On October 7, 1996, the Medformation job offer was withdrawn due to the employee=s not being released for the eight-hour-a-day orientation. About a week later, the employee reported to her QRC that she had fractured her left wrist while getting out of bed. She returned to see Dr. Kelly on November 11, 1996, and advised him that her chemical dependency problem had grown significant and that she had also developed an apparent panic disorder. She advised the doctor, however, that as a result of her conditioning and work hardening program her neck was much more stable and flexible, and that she was actively involved in a chemical dependency program. Dr. Kelly concluded that he would see the employee thereafter only on an as-needed basis, and she did not return to him after that date.
In January 1997, the employee apparently sought amendment of her rehabilitation plan to provide for two years of college course work to complete her qualifications for substance abuse counseling. On April 10, 1997, that Rehabilitation Plan Amendment was determined administratively to be vocationally sound and cost effective. The self-insured employer requested a formal hearing on the issue and arranged for an independent vocational evaluation with Luanne Graham on May 20, 1997. In a report dated May 27, 1997, Ms. Graham concluded that the employee had not conducted a diligent job search for alternative employment, that such employment was available in the Twin Cities labor market, and that exploration of a retraining program was inappropriate. Issues of the employee=s rehabilitation plan came on for hearing before a compensation judge on July 29, 1997. In Findings and Order filed August 8, 1997, the judge concluded that the employee=s rehabilitation plan was to be altered to require the employee to perform job placement activities instead of retraining. On September 15, 1997, QRC Ostenson prepared an R-3 Rehabilitation Plan Amendment in compliance with the judge=s order, and the employee commenced a job search assisted by Julie McDonough.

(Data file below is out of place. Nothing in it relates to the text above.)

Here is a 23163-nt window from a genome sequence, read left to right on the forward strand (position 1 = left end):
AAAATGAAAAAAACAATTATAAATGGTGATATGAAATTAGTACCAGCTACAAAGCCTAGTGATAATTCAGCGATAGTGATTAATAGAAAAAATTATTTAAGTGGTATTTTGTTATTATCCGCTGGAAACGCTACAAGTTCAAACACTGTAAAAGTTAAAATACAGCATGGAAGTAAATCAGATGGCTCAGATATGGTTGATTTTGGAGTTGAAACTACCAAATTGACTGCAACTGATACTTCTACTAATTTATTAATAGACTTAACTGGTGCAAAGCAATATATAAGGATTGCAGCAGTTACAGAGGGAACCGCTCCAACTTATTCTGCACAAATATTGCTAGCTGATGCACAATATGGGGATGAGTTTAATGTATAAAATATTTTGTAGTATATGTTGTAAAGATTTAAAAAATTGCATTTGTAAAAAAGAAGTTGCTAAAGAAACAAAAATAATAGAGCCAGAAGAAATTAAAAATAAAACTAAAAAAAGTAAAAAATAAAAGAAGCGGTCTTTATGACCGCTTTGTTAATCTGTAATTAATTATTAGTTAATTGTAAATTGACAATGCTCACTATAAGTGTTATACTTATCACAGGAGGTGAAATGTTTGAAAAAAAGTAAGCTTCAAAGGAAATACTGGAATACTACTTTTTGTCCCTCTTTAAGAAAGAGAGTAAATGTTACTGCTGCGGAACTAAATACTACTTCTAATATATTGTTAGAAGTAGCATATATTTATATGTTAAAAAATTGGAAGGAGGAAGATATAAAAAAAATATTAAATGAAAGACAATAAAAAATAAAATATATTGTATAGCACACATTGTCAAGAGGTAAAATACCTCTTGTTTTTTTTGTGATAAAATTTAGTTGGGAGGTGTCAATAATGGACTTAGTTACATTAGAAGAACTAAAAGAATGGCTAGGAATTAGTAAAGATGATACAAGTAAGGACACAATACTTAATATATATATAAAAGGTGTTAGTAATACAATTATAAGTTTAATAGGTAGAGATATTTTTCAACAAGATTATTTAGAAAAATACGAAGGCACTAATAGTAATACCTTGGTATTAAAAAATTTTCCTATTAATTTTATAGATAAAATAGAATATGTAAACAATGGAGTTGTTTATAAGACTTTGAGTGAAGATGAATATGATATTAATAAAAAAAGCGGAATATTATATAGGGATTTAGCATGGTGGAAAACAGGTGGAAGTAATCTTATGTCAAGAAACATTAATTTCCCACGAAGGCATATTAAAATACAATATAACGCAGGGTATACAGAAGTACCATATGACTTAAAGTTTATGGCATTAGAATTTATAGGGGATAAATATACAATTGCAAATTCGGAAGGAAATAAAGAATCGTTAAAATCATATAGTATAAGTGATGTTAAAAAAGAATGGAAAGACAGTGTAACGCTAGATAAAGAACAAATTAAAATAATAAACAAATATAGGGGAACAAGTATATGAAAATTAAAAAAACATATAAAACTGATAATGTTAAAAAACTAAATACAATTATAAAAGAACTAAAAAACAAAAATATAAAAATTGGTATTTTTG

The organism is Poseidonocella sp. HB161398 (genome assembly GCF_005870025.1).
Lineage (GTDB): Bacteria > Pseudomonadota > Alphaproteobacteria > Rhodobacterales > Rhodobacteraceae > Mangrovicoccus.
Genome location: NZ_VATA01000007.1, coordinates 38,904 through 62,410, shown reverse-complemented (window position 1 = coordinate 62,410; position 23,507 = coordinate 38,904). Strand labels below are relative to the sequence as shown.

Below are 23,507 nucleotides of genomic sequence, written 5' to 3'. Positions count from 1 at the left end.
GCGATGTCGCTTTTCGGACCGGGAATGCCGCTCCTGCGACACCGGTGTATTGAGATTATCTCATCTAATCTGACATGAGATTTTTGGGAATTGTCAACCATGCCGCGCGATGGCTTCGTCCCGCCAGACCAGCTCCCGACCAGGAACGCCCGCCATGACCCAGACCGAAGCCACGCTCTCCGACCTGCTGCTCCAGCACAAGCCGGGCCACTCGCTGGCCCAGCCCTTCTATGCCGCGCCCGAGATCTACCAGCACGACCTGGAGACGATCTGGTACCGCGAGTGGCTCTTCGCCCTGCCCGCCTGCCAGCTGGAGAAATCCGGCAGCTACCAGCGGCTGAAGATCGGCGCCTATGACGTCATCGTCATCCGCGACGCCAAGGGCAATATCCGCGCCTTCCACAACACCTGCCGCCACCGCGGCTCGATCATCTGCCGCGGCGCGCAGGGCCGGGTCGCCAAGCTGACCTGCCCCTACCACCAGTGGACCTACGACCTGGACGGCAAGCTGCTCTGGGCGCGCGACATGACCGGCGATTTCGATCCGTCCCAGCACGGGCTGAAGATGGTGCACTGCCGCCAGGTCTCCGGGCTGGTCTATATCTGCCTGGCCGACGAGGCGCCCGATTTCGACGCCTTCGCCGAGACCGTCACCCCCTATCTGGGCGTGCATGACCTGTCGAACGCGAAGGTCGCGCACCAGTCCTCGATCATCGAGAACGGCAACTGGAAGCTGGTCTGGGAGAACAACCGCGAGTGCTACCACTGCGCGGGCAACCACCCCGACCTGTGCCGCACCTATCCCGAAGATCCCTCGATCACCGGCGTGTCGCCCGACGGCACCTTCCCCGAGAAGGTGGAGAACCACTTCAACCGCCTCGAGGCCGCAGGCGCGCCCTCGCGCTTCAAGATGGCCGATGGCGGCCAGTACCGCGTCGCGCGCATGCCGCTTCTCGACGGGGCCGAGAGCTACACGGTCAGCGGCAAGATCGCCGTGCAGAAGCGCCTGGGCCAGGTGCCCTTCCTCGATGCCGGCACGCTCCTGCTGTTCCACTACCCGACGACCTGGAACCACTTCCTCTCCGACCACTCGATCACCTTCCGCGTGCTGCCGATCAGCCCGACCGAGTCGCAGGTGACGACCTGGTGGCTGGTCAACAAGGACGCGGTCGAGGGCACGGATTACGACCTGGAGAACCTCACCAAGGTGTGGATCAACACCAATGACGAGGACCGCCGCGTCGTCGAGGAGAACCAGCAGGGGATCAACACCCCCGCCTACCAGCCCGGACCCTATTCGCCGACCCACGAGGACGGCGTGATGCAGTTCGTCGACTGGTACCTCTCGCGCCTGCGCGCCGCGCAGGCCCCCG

On October 9, 1997, the employee returned to see Dr. Robert Titzler, complaining of a Arecent mild flare of neck pain having driven long hours up north with her son.@ Dr. Titzler prescribed Ibuprofen, but had no additional suggestions for treatment. About a month later, on November 4, 1997, the employee met with QRC Ostenson and advised him that her right arm hurt too much to use a keyboard and that she wanted to discontinue her job search. The following day, QRC Ostenson evidently was served a Rehabilitation Response in which the employee agreed to the employer=s request to change QRCs, and the QRC placed his file on inactive status.
About ten months later, on August 31, 1998, the employee filed a claim petition alleging entitlement to permanent total disability benefits continuing from November 4, 1997. Attached to the petition was a Report of Work Ability and Health Care Provider Report dated August 21, 1998, by Dr. Titzler. In the Report of Work Ability, Dr. Titzler reported restrictions against repetitive turning, flexion, extension, or twisting of the head and neck. He also recommended no overhead work and no lifting or carrying over ten pounds. He recommended frequent position changes and no prolonged standing or sitting, and he limited the employee=s driving to thirty miles a day. Noting that multiple attempts at work placement had resulted in exacerbation of the employee=s symptoms, the doctor recommended that further work search activities be stopped, concluding the employee had been permanently and totally disabled as of November 4, 1997.
The self-insured employer denied the employee=s claim to that effect and arranged for an independent medical evaluation with Dr. Daniel Ahlberg for November 20, 1998. In a report on that date, Dr. Ahlberg indicated that the employee was complaining of persisting neck pain and intermittent bilateral arm pain aggravated by even moderate physical activity. Dr. Ahlberg diagnosed chronic neck pain syndrome Aaggravated and exaggerated by significant functional overlay.@ He concluded that the employee was capable of working full time at activities that would not require repetitive head and neck movement, repetitive movement of her upper extremities, work above the level of her shoulders, or lifting over twenty-five pounds.
The employee=s claim came on for hearing before Compensation Judge Bernard Dinner on January 6 and 7, 1999. At the hearing, the employee amended her claim to allege depression and chemical dependency as consequential effects of her December 21, 1992, work injury. In Findings and Order filed March 16, 1999, the compensation judge concluded that the employee had failed to prove that she was permanently and totally disabled through the date of hearing or that depression and chemical dependency were consequential effects of her injury. The employee appeals.